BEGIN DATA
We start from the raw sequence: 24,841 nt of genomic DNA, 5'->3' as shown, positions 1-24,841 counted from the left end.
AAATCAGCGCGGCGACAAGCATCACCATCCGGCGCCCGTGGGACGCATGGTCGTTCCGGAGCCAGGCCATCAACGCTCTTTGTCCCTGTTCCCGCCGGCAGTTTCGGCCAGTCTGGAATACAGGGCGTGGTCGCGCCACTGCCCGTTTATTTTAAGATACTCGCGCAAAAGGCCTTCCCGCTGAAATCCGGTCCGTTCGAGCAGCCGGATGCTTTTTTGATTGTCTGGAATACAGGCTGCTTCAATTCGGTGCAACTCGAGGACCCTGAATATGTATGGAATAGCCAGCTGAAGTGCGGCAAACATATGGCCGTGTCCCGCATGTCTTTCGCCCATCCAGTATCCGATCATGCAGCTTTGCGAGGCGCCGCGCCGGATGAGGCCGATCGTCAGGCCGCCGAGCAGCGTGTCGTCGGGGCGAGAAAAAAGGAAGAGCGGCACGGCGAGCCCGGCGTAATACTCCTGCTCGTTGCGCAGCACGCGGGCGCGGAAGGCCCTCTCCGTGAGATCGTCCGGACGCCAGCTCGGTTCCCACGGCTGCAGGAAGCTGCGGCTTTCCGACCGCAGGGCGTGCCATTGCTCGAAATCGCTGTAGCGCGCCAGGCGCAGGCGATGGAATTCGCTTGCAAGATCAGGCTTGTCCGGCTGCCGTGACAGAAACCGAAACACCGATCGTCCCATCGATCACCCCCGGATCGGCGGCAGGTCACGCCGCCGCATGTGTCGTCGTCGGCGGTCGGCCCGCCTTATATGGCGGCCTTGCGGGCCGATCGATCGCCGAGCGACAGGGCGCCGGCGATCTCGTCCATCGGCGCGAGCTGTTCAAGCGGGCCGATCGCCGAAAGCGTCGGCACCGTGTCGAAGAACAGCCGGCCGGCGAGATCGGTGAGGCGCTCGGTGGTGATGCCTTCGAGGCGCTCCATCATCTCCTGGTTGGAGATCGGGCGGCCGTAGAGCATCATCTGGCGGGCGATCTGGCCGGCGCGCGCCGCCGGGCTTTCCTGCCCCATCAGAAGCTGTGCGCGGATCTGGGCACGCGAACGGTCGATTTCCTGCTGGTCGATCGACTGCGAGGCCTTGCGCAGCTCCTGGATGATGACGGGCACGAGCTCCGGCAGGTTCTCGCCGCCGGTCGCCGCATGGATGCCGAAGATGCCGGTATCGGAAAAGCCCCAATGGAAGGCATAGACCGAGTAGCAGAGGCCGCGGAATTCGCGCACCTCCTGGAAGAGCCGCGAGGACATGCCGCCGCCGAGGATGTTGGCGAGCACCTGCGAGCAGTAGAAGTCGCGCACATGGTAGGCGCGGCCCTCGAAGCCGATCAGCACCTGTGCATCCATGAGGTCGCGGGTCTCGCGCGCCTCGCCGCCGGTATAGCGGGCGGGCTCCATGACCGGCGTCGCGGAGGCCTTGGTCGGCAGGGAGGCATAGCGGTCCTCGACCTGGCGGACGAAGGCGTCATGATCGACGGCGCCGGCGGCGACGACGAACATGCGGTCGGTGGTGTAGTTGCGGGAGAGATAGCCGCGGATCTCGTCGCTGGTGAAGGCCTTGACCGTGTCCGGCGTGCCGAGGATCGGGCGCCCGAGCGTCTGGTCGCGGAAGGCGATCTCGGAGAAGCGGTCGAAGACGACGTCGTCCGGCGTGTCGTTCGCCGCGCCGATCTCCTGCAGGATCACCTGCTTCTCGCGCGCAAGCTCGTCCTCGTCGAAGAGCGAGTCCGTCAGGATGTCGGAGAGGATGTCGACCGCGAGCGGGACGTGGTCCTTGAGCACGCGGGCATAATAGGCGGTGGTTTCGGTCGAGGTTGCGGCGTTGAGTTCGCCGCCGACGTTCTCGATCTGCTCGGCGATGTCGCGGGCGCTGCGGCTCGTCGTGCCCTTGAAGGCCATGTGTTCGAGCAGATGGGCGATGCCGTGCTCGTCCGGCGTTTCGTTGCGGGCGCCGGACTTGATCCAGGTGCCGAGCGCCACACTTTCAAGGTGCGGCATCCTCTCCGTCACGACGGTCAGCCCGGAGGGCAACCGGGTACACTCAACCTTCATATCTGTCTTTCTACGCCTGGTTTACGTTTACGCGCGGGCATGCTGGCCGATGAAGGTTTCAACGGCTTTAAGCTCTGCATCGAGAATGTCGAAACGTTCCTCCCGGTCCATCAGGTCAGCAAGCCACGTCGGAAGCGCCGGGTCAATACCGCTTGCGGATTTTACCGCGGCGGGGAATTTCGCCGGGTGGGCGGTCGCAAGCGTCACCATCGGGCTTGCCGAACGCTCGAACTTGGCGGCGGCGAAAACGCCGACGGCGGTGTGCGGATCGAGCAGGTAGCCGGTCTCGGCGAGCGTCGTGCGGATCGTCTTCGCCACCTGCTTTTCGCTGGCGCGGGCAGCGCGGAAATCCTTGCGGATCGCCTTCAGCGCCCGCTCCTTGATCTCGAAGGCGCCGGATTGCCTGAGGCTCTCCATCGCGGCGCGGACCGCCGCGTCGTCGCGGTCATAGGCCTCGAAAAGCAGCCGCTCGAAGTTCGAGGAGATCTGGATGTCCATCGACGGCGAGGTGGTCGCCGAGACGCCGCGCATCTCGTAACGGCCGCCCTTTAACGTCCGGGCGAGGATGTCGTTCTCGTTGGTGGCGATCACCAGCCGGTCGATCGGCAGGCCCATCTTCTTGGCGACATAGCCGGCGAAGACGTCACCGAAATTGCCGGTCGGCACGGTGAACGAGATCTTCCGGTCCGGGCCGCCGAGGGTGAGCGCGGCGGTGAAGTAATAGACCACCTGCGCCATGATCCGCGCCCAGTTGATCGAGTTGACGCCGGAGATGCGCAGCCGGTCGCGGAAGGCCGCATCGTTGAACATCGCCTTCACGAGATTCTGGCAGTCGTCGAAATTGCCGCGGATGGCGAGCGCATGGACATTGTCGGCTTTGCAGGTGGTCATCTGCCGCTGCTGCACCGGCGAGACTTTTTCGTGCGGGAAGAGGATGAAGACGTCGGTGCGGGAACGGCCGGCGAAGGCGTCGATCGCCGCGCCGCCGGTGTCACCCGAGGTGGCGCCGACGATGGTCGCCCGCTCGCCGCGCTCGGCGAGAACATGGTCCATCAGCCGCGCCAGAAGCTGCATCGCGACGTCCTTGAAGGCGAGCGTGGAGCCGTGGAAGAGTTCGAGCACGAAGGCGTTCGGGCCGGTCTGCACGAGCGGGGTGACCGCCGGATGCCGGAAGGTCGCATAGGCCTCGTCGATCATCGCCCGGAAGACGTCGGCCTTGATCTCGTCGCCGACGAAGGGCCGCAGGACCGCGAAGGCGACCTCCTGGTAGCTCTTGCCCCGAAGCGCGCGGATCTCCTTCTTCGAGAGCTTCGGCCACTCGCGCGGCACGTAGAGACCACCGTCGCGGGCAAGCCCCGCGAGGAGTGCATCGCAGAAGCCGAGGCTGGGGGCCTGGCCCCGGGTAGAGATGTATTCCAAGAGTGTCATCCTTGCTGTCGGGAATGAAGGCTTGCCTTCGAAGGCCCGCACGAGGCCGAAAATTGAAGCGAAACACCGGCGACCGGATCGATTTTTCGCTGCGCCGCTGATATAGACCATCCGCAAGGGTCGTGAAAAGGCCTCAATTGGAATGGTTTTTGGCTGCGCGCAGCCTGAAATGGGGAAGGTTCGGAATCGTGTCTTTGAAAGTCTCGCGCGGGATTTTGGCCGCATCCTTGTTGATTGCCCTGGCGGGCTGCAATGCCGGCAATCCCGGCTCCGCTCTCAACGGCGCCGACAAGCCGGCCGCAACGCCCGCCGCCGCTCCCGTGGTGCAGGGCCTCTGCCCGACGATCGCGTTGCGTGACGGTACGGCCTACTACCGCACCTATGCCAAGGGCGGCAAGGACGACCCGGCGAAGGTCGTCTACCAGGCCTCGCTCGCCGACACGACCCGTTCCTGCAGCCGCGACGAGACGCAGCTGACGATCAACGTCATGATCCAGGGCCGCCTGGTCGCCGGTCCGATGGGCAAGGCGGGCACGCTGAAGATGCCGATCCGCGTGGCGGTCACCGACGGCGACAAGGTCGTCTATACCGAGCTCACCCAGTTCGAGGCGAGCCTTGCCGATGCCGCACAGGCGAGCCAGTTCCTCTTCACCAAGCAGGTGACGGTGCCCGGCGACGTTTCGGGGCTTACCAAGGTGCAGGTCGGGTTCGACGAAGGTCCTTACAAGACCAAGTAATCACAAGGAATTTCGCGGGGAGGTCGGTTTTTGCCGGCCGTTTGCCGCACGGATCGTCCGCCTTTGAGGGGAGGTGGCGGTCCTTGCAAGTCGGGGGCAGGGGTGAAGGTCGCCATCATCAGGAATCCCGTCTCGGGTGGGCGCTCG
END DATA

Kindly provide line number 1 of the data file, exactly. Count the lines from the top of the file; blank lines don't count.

We start from the raw sequence: 24,841 nt of genomic DNA, 5'->3' as shown, positions 1-24,841 counted from the left end.